Cameras

Lytro Light Field Camera Digital Camera Review

The world's first light-field camera for consumers pushes the boundaries with exciting new technology.

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Introduction

You've probably noticed the elephant in the upper right corner of the page: That's a terrible score, the worst among any current camera we've reviewed. Yes, the Lytro is the first attempt at a new type of camera, and we expect a few rough edges. But it's still a camera, and we can still judge it according to the same standards as any other picture-taking device. This score is justified. Read on to see why.

The Lytro Light Field Camera is available from Lytro.com with 8GB of built-in memory in electric blue and graphite shades for $399, or with 16GB of storage in red for $499.

Video Review

Front

Front Tour Image

Back

Back Tour Image

Sides

Sides Tour Image

Top

Top Tour Image

Bottom

Bottom Tour Image

In the Box

Box Photo

The Lytro takes its packaging cues from Apple products.

• Lytro Light Field Camera

• USB cable

• lens cap

• cleaning cloth

• wrist strap

• quick start manual

• fine print manual

Lens & Sensor

The Lytro has an impressive lens. It's entirely internal—it doesn't extend out of the body at all. The aperture is fixed at a bright f/2 throughout the 8x optical zoom range. (The zoom range is limited to about 3.5x in standard mode, but extends to a full 8x in Creative Mode.) It starts with a pretty narrow field of view—43mm equivalent, though that helps it stretch out at the telephoto end.

Lytro doesn't readily provide information about the sensor in their camera, but they told us that it's a 1/2.3-inch chip—a regular ol' point-and-shoot sensor. Rather than megapixels, they measure its resolution capabilities in "megarays" (11 of them in this case), referencing the number of light rays that it can record.

More important that the sensor is the microlens array. It sits in front of the sensor and helps to record the direction that light is traveling in, rather than just the color and intensity of the light, like most cameras do. This extra layer of information is the secret sauce that allows the Lytro and its Light Field Engine to focus and refocus shots after they've been captured.

It's obviously much more complicated than we can describe here, but Lytro goes into more detail on their website. If you're really ambitious, you can check out Lytro founder Ren Ng's dissertation on light field photography.

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Display(s)

Arguably the weakest aspect of its design, the Lytro has a tiny 1.46-inch square LCD. The viewing angles are shallow and it washes out in moderate sunlight. Sometimes, you'll just be shooting blind. It's a touchscreen, too—more responsive than most camera touchscreens, but it's way too small to comfortably support a touch interface.

Flash

The Lytro does not have a flash, and does not support add-on flashes. We never ran into any instances where we wish we had one, probably because the f/2 lens is bright enough to work in most reasonable lighting situations.

Connectivity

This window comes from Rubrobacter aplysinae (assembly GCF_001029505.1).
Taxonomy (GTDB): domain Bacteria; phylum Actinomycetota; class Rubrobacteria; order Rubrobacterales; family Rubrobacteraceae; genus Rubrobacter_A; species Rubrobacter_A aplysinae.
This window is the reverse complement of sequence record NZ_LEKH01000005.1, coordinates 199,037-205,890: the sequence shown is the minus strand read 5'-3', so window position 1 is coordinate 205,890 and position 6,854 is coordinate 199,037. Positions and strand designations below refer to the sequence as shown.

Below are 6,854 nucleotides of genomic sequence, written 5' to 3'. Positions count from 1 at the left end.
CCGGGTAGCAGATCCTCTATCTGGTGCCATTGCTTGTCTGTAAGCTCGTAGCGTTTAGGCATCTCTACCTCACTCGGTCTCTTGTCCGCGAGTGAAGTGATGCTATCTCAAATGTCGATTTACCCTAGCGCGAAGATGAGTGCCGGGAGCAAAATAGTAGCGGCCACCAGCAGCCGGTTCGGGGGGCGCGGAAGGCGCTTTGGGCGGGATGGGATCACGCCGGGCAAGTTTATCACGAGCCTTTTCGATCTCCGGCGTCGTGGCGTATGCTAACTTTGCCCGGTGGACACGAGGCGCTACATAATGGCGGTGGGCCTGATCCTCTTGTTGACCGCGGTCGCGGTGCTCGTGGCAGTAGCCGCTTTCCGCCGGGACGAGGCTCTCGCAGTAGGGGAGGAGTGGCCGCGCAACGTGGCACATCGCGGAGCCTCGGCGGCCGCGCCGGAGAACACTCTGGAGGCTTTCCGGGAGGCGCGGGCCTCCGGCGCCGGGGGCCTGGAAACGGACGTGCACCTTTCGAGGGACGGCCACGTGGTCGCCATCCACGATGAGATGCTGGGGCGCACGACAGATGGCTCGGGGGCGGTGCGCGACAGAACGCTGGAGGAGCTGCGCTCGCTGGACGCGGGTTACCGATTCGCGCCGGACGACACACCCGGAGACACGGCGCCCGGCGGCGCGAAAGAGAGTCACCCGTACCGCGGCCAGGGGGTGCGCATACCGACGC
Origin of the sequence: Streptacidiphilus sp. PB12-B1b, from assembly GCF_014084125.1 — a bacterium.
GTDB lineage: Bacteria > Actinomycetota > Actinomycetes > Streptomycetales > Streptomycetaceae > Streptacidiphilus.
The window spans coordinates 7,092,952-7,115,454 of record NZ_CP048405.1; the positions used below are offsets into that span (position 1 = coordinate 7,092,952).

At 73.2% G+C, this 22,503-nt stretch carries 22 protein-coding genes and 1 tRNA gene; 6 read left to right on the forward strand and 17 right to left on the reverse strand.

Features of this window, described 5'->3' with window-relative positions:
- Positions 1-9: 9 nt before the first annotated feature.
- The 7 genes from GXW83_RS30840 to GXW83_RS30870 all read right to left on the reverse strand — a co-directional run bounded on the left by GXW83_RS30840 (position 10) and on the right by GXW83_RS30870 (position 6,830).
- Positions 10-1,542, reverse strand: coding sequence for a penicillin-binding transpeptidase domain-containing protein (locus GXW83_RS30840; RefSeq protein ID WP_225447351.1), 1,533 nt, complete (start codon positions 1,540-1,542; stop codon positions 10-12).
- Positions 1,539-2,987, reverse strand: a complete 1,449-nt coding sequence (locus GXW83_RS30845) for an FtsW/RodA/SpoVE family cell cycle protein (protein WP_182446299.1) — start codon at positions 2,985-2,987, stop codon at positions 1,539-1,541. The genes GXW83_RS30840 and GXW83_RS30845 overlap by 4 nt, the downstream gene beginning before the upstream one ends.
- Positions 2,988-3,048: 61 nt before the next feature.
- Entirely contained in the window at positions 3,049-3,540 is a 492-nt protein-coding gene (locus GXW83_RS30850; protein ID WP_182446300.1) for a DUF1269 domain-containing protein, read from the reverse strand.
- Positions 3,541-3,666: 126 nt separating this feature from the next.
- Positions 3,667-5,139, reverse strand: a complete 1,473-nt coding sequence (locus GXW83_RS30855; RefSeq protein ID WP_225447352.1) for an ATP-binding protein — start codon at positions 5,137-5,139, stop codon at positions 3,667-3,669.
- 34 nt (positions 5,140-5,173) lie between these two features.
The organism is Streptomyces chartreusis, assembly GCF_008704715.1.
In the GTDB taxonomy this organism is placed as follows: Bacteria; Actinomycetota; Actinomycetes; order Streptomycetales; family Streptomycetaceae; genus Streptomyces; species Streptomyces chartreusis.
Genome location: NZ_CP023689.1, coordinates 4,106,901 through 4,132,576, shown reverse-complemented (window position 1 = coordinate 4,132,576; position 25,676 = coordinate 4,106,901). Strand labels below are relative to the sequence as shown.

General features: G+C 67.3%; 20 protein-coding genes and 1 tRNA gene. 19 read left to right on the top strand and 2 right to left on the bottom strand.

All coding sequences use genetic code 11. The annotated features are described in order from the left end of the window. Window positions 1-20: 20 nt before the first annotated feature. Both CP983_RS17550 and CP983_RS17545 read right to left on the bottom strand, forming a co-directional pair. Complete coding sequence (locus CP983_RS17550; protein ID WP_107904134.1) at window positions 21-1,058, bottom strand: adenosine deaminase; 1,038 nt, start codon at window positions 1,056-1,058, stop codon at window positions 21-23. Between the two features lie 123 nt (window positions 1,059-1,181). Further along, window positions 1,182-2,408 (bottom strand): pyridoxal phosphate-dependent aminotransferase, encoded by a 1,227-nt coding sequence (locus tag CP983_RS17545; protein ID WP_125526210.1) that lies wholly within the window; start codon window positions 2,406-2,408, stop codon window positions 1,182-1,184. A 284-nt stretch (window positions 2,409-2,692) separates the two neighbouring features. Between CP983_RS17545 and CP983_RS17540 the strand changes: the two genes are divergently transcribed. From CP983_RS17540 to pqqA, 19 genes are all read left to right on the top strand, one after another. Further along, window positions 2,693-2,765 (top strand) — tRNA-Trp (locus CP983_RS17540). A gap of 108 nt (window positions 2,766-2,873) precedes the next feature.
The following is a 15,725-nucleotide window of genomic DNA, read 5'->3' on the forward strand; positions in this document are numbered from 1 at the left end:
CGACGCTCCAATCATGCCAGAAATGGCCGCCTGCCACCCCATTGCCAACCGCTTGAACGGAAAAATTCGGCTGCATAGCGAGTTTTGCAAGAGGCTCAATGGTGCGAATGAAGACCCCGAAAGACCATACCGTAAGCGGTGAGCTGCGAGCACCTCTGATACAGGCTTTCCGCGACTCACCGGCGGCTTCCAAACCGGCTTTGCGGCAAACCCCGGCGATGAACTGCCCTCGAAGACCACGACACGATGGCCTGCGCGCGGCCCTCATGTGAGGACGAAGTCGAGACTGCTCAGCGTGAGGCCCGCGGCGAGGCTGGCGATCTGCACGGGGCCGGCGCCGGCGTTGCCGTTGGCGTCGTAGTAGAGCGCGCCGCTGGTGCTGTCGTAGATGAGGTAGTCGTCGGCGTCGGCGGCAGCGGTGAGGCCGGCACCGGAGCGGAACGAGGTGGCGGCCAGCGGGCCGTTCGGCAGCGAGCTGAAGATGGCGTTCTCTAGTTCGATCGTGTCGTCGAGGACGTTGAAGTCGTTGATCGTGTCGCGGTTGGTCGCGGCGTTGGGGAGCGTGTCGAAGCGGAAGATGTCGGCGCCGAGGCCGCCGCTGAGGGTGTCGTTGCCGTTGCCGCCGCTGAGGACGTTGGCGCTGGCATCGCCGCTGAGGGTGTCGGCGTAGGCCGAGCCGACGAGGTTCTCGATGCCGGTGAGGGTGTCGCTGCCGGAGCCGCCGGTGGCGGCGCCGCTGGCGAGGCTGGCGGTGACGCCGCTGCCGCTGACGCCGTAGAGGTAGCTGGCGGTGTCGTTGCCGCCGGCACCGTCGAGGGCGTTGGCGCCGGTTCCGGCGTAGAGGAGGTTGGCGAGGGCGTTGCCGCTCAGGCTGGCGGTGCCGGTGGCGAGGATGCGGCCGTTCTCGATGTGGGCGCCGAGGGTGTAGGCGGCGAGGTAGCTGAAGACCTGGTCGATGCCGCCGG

A micro-USB port is the Lytro's lone connection to the outside world. It's the transfer point as well as the charging down.

Durability

The Lytro isn't advertised as waterproof or shockproof, and the company told us that each camera needs to be calibrated individually, so we get the impression that the internal components are pretty sensitive—it's probably a good idea to avoid wear and tear.

But then again, it's a metal object with almost no external moving parts, so it can probably withstand a few wayward drops of water and some light bumps. We carried it around in a backpack or pocket during our review process, and it came out unscathed.

Image Quality

The Lytro captures light field photos—pictures that can be focused and refocused after the shot is taken. But they're still made up of the same red, green, and blue pixels as any other "regular" two-dimensional photo, so we can (and should) judge their quality like any other "regular" two-dimensional photo. At their best, they can look pretty good. The shallow depth-of-field effect (sharp subject, blurry everything else) lends a more "pro" look to the photos than most point-and-shoots can pull off (though it's impossible to have everything in focus like it pretty much is with point-and-shoots; it's a trade-off, but a favorable one we think). Colors are a bit flat and even moderately dim shots look grainy and desaturated, but that's nothing out of the ordinary for a cheap compact camera. Sharpness, though, is the worst we've measured in years. It's not really a surprise, since the Lytro can only crank out 1-megapixel JPEGs. That's really only enough detail for small online sharing. But hey, this is the world's sole commercial light field camera right now, so we can forgive some of the image quality issues.

Sharpness

The Lytro captures light field photos, which lets users experiment with focus after a shot is taken. But when we view the photos, they're as flat and processed as a regular JPEG, so we were able to test the Lytro's resolution just like any other camera.

The only difference in our testing procedure was that we had to import the light field photos into Lytro's software, refocus on our test chart, and then export the files as JPEGs before running them through Imatest.

The JPEGs are roughly 1 megapixel (1080 x 1080), so as we expected (and as Lytro admitted to expecting), the sharpness scores were very poor—by far the worst we've seen in many years. We measured an average of 328 MTF50s; with an average point-and-shoot, we usually see around 1200. We're not even sure if the Lytro even deserves that score, since it applies such ugly, obvious edge enhancement—it looks like somebody traced the wedges with a black marker.